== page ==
Will Vermilion Energy (TSX:VET) Stock Breach $50 This Year?

VET stock seems attractive amid the next leg of the energy rally.

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Vermilion Energy (TSX:VET) stock is already topping the charts by a big margin. While TSX energy stocks have gained a massive 51%, beating broader markets this year, VET stock is sitting on 136% gains so far. And, interestingly, it seems well placed for even more growth this year and next.

VET stock is trading at a multi-year high

Vermilion is the only Canadian energy company that has significant exposure to Europe. Its higher production, mainly due to recent acquisitions and a strong price environment, will likely play well for its future earnings growth.

Note that despite the steep surge, some major growth drivers don’t seem to have factored in the stock yet. So, Vermilion’s discounted valuation seems quite profound and will likely create meaningful shareholder value, at least in the next few quarters.

Vermilion Energy reported strong free cash flows in the last few quarters. The cash largely went for debt repayments. The management expects its net debt to fall to $1.2 billion by the end of 2022 and to $850 million by 2023. As it reaches the leverage target, Vermilion will allocate a higher portion of its cash to shareholder returns. So, investors can expect higher dividend hikes and share buybacks.

Strengthening balance sheet and growing dividends

Driven by its strengthening balance sheet, Vermilion reinstated its dividend in the first quarter (Q1) and increased it further by 33% in Q3 2022. So, it will pay a total dividend of $0.32 per share this year, indicating a yield of 0.9%. That’s way lower than its peers.

However, it is getting closer to where much steeper dividend growth will be delivered. And, importantly, investors would not mind slower dividend growth when the balance sheet is improving rapidly and the stock is trading at multi-year highs.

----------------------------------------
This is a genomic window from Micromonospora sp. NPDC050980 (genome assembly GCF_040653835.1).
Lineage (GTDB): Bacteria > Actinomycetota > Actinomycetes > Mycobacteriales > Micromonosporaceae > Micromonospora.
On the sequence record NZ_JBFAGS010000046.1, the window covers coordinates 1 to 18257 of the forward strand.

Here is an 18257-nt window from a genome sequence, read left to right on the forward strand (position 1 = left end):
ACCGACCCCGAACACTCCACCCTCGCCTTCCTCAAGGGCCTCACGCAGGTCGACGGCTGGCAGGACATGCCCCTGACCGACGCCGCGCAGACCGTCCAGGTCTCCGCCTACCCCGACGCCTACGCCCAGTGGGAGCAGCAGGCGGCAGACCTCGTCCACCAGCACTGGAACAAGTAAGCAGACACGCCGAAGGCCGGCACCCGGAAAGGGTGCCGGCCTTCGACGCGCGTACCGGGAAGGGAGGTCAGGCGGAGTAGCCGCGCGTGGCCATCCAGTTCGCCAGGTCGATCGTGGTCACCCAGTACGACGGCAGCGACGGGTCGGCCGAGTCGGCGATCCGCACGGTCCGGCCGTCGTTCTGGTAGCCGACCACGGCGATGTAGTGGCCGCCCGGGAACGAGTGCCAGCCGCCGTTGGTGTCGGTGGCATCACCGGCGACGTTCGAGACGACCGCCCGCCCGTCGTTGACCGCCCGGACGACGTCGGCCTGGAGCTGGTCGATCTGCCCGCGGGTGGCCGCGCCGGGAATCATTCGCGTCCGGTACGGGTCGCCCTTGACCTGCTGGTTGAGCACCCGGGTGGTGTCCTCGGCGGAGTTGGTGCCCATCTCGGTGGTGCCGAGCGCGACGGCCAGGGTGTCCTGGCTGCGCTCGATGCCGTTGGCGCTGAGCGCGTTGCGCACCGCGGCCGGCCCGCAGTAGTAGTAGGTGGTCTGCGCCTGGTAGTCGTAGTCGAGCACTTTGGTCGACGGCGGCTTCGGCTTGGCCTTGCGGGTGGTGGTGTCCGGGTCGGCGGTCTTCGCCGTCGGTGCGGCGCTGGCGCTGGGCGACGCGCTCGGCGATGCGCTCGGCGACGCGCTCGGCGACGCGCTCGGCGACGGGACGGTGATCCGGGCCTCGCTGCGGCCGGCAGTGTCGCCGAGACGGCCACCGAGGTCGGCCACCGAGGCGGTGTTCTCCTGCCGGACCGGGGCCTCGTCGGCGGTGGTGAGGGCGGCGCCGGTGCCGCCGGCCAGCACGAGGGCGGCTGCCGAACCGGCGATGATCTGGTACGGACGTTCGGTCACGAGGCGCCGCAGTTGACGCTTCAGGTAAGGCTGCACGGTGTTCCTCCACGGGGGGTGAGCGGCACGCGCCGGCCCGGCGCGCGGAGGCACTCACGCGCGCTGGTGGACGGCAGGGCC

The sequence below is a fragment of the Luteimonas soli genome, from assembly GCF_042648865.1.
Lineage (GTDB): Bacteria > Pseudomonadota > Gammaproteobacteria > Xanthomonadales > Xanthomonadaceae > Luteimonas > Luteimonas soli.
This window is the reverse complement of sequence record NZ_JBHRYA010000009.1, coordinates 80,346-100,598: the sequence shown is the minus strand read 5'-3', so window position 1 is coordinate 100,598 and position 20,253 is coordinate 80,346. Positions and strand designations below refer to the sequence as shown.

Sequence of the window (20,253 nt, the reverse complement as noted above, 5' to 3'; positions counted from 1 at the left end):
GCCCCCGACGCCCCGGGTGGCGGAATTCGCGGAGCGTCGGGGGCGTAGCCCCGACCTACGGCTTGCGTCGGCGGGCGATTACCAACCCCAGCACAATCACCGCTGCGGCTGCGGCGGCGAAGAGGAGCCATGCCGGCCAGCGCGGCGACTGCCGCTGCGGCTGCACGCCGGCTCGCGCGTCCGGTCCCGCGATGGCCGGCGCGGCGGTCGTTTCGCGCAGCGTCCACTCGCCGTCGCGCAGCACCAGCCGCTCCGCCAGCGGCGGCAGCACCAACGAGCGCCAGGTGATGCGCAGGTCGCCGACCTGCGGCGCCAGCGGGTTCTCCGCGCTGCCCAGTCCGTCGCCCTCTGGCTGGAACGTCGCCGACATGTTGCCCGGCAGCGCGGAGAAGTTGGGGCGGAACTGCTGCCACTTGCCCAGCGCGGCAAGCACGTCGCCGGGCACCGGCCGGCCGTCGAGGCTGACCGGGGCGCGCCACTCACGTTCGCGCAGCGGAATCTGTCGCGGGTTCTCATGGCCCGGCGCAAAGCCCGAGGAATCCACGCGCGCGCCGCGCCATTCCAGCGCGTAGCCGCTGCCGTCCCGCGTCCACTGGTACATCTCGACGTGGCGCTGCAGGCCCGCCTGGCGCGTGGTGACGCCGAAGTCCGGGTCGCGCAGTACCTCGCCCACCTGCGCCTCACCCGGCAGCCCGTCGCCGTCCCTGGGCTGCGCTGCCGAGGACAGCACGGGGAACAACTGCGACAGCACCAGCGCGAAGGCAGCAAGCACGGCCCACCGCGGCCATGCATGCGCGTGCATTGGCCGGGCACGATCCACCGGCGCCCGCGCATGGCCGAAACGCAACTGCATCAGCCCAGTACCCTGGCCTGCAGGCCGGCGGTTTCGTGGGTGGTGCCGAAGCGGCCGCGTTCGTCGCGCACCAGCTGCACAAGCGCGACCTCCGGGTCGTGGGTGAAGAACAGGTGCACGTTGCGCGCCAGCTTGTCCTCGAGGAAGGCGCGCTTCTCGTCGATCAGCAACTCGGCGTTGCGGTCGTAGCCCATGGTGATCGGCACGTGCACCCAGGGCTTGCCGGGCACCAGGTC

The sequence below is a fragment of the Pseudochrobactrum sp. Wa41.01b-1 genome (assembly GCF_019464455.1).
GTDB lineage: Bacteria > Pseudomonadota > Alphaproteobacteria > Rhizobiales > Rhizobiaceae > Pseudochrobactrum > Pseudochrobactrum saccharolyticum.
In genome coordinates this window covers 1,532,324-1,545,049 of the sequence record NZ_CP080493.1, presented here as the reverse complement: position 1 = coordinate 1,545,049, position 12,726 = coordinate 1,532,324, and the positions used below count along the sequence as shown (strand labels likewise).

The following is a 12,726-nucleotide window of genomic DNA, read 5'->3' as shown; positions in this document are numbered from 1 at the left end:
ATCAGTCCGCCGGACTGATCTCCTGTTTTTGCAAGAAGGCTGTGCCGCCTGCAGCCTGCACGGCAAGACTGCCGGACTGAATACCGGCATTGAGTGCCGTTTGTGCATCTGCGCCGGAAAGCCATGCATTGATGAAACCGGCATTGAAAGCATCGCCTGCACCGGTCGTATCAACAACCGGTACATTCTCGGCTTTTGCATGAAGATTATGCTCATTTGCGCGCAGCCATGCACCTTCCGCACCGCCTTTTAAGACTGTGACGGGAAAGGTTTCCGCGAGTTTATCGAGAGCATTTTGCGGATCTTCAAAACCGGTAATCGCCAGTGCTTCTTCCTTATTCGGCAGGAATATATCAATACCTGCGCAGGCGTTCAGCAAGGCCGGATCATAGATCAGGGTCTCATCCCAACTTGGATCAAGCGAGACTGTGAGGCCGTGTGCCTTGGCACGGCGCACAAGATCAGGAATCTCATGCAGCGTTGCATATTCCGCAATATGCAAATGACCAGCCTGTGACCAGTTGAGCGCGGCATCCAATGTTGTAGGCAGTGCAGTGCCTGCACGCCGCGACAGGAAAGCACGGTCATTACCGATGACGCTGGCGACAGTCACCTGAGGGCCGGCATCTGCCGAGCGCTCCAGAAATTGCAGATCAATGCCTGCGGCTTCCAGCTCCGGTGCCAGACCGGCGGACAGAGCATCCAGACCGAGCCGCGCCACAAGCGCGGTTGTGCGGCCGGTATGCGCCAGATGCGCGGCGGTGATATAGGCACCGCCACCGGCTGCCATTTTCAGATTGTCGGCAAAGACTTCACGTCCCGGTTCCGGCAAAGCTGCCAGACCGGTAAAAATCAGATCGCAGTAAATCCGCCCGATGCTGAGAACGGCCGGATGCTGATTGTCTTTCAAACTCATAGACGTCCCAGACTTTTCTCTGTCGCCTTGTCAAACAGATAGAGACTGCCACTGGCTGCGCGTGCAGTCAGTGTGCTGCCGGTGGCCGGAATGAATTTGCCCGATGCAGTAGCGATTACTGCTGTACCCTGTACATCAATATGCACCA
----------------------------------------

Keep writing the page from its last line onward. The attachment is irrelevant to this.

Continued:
Deleveraging and dividend growth are common in the energy sector, so what makes Vermilion stand tall and outperform? Its exposure to Europe and recent acquisitions largely differentiate Vermilion from its peers. Vermilion announced an acquisition of 36.5% interest in the Corrib gas project in Ireland early this year. The transaction is expected to complete by Q4 2022. It is forecast to generate $361 million in free cash flows this year.

Apart from Corrib, Vermilion’s Leucrotta acquisition is also expected to significantly benefit due to rallying energy prices. Leucrotta is an oil and gas exploration company with assets in British Columbia and northwest Alberta.

Interestingly, Vermilion has made these acquisitions without issuing equity or diluting existing shareholders. The timing of these acquisitions could not have been more fitting. The consolidated higher production and sky-high oil and gas prices should further accelerate Vermilion’s free cash flow growth.

What’s next for VET stock?

Vermilion’s leverage levels are estimated to drop to pre-2008 levels by the end of this year. So, dividend growth will likely gain pace by Q4 2022 or by Q1 next year. Even if crude oil prices fall, its free cash flow growth offers visibility due to the strength in natural gas prices. Thus, balance sheet strengthening, solid expected earnings growth, and a supportive macro scenario will likely keep driving VET stock higher. And $50 levels, though they seem a tad steep, do seem possible.

This article represents the opinion of the writer, who may disagree with the “official” recommendation position of a Motley Fool premium service or advisor. We’re Motley! Questioning an investing thesis — even one of our own — helps us all think critically about investing and make decisions that help us become smarter, happier, and richer, so we sometimes publish articles that may not be in line with recommendations, rankings or other content.

The Motley Fool recommends VERMILION ENERGY INC. Fool contributor Vineet Kulkarni has no position in any of the stocks mentioned

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